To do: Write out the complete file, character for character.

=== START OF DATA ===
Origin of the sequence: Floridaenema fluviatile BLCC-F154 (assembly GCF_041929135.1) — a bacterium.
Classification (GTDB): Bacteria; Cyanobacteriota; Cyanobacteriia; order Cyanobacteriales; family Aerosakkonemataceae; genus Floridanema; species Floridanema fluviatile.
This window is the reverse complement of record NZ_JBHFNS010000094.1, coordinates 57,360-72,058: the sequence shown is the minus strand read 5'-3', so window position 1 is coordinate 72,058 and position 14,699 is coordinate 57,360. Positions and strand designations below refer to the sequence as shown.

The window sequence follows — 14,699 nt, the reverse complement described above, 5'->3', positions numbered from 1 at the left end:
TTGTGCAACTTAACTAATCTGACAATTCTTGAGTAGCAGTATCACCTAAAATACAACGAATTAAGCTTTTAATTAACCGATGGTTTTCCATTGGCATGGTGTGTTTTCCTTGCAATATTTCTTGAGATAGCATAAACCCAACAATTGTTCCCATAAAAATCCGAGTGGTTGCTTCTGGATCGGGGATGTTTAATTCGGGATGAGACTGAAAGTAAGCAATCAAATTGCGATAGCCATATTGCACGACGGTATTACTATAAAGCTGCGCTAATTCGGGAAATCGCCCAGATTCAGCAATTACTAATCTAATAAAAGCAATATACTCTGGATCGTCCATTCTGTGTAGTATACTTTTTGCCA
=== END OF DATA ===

Origin of the sequence: Floridaenema fluviatile BLCC-F154 (assembly GCF_041929135.1) — a bacterium.
Classification (GTDB): Bacteria; Cyanobacteriota; Cyanobacteriia; order Cyanobacteriales; family Aerosakkonemataceae; genus Floridanema; species Floridanema fluviatile.
This window is the reverse complement of record NZ_JBHFNS010000094.1, coordinates 57,360-72,058: the sequence shown is the minus strand read 5'-3', so window position 1 is coordinate 72,058 and position 14,699 is coordinate 57,360. Positions and strand designations below refer to the sequence as shown.

The window sequence follows — 14,699 nt, the reverse complement described above, 5'->3', positions numbered from 1 at the left end:
TTGTGCAACTTAACTAATCTGACAATTCTTGAGTAGCAGTATCACCTAAAATACAACGAATTAAGCTTTTAATTAACCGATGGTTTTCCATTGGCATGGTGTGTTTTCCTTGCAATATTTCTTGAGATAGCATAAACCCAACAATTGTTCCCATAAAAATCCGAGTGGTTGCTTCTGGATCGGGGATGTTTAATTCGGGATGAGACTGAAAGTAAGCAATCAAATTGCGATAGCCATATTGCACGACGGTATTACTATAAAGCTGCGCTAATTCGGGAAATCGCCCAGATTCAGCAATTACTAATCTAATAAAAGCAATATACTCTGGATCGTCCATTCTGTGTAGTATACTTTTTGCCA